• Noah began to build an ark because God warned him about something he had not seen (e.g., Hebrews 11:7). So, Noah and his family worked and worked and worked until the project was complete. Why? Because he took God at His Word and trusted what He said – “Judgment was coming!”
  • By faith Abraham obeyed when he was called to go out to a place that he was to receive as an inheritance. And he went out, not knowing where he was going” (Hebrews 11:8). Why did Abraham obey God? Because he trusted that God would do what He said He would do – He trusted that he would receive an inheritance. So how did he being this journey? He walked!

With a simple cursory overview of the Old Testament, you will find that it is filled with examples like Noah and Abraham. Moses went back to Egypt because God told him that He would deliver His people. Joshua led the people of Israel with confidence because God told him, “I will not leave you or forsake you” (Joshua 1:5c). Jesus continued the same pattern during His life and ministry on Earth. Each of the Gospels speak of faith consistent with the Old Testament. Even the most widely known verse in John (John 3:16) speaks of trusting God in what He has said.

The greatest characteristic of faith in the New Testament is that we don’t place our faith in some feeling, or a sort of supernatural insight, but in the person and work of Jesus Christ! For salvation, the same is true: Do you trust in what Jesus has done? Do you have confidence in His finished work, resurrection, and promise of Eternal Life? Can you trust in what God has said about His Son? That is faith! The Christian life is no different – The New Testament is filled with commands, promises, and declarations from God that we, too, must with live out with faith!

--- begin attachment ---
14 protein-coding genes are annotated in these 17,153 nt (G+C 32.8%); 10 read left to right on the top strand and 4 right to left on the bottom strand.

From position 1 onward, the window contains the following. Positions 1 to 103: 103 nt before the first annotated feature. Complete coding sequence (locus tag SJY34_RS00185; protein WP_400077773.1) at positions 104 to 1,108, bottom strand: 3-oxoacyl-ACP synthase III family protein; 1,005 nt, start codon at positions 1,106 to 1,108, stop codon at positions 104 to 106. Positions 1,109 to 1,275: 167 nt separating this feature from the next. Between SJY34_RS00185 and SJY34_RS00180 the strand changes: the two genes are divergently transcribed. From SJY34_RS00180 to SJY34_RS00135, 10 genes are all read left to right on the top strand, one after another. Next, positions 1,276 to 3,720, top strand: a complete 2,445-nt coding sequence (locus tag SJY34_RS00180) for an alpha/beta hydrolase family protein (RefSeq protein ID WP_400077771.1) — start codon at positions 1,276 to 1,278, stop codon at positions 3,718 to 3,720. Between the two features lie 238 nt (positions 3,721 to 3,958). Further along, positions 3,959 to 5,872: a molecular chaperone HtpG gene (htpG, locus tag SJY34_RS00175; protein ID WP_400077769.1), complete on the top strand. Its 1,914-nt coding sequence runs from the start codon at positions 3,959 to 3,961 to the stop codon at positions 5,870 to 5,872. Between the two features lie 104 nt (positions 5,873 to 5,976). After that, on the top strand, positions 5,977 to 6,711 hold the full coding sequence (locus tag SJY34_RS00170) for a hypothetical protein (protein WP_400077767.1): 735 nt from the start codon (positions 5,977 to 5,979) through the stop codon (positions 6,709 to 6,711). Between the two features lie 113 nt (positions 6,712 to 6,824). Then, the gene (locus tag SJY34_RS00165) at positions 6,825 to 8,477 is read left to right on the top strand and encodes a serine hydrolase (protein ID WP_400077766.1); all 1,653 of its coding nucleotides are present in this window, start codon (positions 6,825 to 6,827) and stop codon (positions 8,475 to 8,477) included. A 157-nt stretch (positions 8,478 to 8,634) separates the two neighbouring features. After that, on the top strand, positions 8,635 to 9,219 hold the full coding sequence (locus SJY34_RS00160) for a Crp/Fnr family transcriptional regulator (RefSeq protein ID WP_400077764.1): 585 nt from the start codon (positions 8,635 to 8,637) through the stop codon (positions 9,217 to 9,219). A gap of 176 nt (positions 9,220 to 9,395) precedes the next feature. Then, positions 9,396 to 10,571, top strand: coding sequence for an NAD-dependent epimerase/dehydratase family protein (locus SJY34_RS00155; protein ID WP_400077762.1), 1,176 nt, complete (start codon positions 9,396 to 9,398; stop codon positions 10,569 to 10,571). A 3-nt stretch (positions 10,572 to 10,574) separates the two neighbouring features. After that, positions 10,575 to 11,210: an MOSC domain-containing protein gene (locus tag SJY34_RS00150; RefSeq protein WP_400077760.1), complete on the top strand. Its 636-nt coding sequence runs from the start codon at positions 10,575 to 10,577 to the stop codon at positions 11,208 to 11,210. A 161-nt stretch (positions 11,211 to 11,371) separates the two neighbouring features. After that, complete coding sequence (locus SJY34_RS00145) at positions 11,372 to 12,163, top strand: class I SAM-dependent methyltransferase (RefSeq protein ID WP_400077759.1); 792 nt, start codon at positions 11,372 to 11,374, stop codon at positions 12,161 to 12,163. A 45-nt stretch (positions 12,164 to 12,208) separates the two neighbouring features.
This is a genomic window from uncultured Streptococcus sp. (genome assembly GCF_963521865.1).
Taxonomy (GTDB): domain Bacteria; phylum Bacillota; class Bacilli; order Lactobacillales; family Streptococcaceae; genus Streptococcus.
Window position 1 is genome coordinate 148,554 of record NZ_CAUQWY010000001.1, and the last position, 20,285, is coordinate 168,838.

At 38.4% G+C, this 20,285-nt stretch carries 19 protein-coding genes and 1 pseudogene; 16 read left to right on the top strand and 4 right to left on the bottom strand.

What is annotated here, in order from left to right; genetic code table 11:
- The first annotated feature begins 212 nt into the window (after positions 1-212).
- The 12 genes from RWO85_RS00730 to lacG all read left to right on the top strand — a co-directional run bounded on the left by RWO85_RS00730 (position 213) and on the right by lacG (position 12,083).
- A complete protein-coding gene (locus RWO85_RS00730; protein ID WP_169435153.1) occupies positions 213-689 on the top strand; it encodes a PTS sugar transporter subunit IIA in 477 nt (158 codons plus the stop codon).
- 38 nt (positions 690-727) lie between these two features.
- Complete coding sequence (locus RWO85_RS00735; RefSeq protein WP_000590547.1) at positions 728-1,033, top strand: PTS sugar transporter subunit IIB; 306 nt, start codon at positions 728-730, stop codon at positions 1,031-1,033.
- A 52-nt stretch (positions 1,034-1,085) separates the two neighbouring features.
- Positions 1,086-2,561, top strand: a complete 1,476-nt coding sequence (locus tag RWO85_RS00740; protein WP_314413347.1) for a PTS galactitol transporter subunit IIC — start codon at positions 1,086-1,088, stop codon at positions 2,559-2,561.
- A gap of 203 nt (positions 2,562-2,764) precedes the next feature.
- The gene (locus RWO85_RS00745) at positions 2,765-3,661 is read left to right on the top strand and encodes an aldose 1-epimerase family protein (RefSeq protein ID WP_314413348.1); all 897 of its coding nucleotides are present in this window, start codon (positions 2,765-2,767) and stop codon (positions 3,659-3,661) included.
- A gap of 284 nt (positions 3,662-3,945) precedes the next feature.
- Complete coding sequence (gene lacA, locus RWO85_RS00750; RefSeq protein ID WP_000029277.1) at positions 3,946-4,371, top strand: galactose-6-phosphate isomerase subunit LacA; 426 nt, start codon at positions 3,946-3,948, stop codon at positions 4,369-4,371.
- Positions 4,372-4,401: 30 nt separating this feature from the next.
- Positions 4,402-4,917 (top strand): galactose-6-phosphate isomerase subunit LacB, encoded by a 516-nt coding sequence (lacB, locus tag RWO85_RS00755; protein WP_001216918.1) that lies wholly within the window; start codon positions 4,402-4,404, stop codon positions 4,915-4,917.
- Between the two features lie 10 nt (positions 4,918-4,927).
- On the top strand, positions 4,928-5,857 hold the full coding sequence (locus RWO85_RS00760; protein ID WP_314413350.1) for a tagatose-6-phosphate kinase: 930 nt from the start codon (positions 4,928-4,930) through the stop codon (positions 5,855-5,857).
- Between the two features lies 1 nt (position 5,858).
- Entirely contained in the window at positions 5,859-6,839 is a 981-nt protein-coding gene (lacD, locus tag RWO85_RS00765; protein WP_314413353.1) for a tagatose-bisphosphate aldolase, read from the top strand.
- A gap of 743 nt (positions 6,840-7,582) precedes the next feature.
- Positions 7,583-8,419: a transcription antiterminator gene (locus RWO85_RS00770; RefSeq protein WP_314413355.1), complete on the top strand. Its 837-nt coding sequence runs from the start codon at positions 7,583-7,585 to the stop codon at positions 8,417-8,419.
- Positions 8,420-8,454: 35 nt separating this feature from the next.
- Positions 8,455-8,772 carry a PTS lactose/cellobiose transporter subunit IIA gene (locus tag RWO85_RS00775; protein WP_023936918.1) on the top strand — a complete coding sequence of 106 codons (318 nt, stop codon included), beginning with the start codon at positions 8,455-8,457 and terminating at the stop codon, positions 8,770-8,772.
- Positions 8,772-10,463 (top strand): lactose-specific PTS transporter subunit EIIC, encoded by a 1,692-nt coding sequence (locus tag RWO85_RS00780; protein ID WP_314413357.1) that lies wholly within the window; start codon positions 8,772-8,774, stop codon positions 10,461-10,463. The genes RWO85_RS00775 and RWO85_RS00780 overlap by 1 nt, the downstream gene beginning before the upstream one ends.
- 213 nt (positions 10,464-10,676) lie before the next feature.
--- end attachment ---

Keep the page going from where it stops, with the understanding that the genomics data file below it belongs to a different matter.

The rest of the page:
As you teach those who you are discipling, teach them that faith is trusting in what God has said and acting upon it. Teach them the value of trusting in the character of God – to take God seriously on His every Word. Teach them that God is the most reliable source of truth they will ever encounter – so much so that they can bank their very lives on Him! Hebrews 11:1 says, “Now faith is the assurance of things hoped for, the conviction of things not seen.” Take a wild guess of who the author of Hebrews is connecting to the assurance of things which we hope for.

Can you do me a favor? If these ideas resonate with you, would you:

  • REACT. Do something.
  • RESPOND. Leave a comment on this post.
  • REPOST. Repost this link on Twitter, Facebook or your blog.

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Robby Gallaty is the Senior Pastor of Long Hollow Baptist Church in Hendersonville, TN. He was radically saved out of a life of drug addiction on November 12, 2002. In 2008, he began Replicate Ministries to equip and train men and women to be disciples who make disciples. He is also the author of Growing Up: How to Be a Disciple Who Makes Disciples (2013), Firmly Planted: How to Cultivate a Faith Rooted in Christ (2015), Rediscovering Discipleship: Making Jesus’ Final Words Our First Work (2015), Foundations: A 260-Day Bible Reading Plan for Busy Believers (2015), and The Forgotten Jesus: How Western Christians Should Follow an Eastern Rabbi (2017).